Evidence in a randomized controlled trial for tapered oral vancomycin was reported by Hota et. al. This prospective, open-label study evaluated 30 patients subject to treatment with vancomycin plus either a taper and pulse or a fecal transplant. The study population had a baseline of ≥2 prior CDI episodes. Both study groups were initially treated with oral vancomycin 125 mg four times daily for 14 days. One group received a fecal transplant enema 48 hours after discontinuing vancomycin, while the other group was given a vancomycin taper and pulse regimen consisting of: 125 mg twice daily for 7 days, 125 mg once daily for 7 days, 125 mg every other day for 7 days, then 125 mg every 3 days for 7 days. The primary outcome was recurrence of symptomatic, laboratory-confirmed CDI within 120 days of the intervention. More patients experienced CDI recurrence in the fecal transplant group [9/16 (56.2%)] than in the vancomycin taper group [5/12 (41.7%)], which correlated to a 43.8% and 58.3% resolution in symptoms, respectively.

The current data from four observational studies and an open-label clinical trial supports recurrent CDI success rates ranging from 58-100% when using oral vancomycin tapered and pulsed regimens. Dosing regimens from these studies were adopted in the IDSA guidelines for recurrent CDI. However, for recurrent CDI episodes, the IDSA classifies the strength of vancomycin tapered and pulsed regimens as weak with a low quality of evidence. These recommendations were based on the limitations of data being primarily from observational studies and small sample sizes of patients. In the future, more randomized controlled trials with larger sample sizes should be conducted to compare with the evidence presented in the previous studies. Overall, evidence supports the use of vancomycin taper regimens in recurrent CDI.

References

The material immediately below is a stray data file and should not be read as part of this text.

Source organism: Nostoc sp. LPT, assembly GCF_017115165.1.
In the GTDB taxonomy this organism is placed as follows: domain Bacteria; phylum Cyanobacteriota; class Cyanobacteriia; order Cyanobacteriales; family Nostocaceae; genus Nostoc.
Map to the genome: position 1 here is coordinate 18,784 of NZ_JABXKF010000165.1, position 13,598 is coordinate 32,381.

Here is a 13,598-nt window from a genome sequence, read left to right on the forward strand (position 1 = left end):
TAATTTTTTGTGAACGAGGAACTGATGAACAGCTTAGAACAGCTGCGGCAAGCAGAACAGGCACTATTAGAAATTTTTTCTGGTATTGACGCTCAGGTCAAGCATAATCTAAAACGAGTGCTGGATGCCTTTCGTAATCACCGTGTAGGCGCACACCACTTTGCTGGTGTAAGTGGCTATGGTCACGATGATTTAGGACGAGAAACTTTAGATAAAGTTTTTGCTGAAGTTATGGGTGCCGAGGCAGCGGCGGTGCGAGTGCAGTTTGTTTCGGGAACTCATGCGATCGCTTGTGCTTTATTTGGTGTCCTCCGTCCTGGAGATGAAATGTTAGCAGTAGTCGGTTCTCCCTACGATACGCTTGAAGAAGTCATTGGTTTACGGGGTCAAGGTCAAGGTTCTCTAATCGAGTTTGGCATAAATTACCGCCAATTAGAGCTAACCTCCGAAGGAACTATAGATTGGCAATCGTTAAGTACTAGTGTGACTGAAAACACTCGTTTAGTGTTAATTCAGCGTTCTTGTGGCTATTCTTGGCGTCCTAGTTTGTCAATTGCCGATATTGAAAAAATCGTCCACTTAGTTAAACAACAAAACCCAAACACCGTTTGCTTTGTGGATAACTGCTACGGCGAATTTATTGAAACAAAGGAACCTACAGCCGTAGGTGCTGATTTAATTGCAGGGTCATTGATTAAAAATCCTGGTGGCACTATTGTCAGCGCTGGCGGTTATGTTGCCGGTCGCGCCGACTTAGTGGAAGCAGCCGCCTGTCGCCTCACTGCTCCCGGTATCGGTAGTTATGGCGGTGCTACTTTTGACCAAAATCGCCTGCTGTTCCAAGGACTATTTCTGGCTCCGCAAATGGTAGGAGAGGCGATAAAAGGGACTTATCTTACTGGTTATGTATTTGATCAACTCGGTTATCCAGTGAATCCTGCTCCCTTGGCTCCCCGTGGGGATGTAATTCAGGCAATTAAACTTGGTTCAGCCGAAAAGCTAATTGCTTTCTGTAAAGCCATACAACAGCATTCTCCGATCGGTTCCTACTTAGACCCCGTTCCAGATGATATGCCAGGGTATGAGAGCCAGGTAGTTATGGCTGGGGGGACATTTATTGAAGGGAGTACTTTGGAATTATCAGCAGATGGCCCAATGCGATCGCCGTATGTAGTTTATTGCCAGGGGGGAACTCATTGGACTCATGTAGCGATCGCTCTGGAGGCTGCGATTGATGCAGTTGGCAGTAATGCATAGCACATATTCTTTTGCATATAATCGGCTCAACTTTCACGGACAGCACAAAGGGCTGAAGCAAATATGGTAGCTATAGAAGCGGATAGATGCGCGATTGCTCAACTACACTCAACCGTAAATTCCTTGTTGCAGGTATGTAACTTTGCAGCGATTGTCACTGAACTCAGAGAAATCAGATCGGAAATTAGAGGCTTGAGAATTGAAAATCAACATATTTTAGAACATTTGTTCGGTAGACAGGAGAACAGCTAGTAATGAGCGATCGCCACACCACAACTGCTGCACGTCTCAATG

1. Dipiro JT, Talbert RL, Yee GC, Matzke GR, Wells BG, Posey L, eds. Pharmacotherapy: A Pathophysiological Approach, 10th ed. New York, NY: McGraw-Hill; 2017.
2. Lamont JT, Kelly CP, Bakken JS (2018). Clostridioides (formerly Clostridium) difficile infection in adults: Clinical manifestations and diagnosis. UpToDate. Retrieved March 22, 2020.
3. Lamont JT, Kelly CP, Bakken JS (2020). Clostridioides (formerly Clostridium) difficile infection in adults: Treatment and prevention. UpToDate. Retrieved March 22, 2020.
4. McDonald LC, Gerding DN, Johnson S, et. al. Clinical Practice Guidelines for Clostridium difficile Infection in Adults and Children: 2017 Update by the Infectious Diseases Society of America (IDSA) and Society for Healthcare Epidemiology of America (SHEA). Clin Infect Dis. 2018;66(7):1-48.
5. Tedesco FJ, Gordon D, Fortson WC. Approach to patients with multiple relapses of antibiotic-associated pseudomembranous colitis. Am J Gastroenterol. 1985;80(11):867-868.
6. McFarland LV, Elmer GW, Surawicz CM. Breaking the cycle: Treatment Strategies for 163 Cases of Recurrent Clostridium difficile Disease. Am J Gastroenterol. 2002;97(7):1769-1775.
7. Murphy MM, Patatanian E, Gales MA. Extended duration vancomycin in recurrent Clostridium difficile infection: a systematic review. Ther Adv Infectious Dis. 2018;5(6):111-119.
8. Bakken JS. Staggered and Tapered Antibiotic Withdrawal with Administration of Kefir for Recurrent Clostridium difficile Infection. Clin Infect Dis. 2014;59(6):858-861.
9. Sirbu BD, Soriano MM, Manzo C, et al. Vancomycin Taper and Pulse Regimen with Careful Follow-up for Patients with Recurrent Clostridium difficile Infection. Clin Infect Dis. 2017;65(8):1396-1399.
10. Hota SS, Sales V, Tomlinson G, et al. Oral vancomycin Followed by Fecal Transplantation Versus Tapering Oral Vancomycin Treatment for Recurrent Clostridium difficile Infection: an Open-label, Randomized Controlled trial. Clin Infect Dis. 2017;64(3):265-271.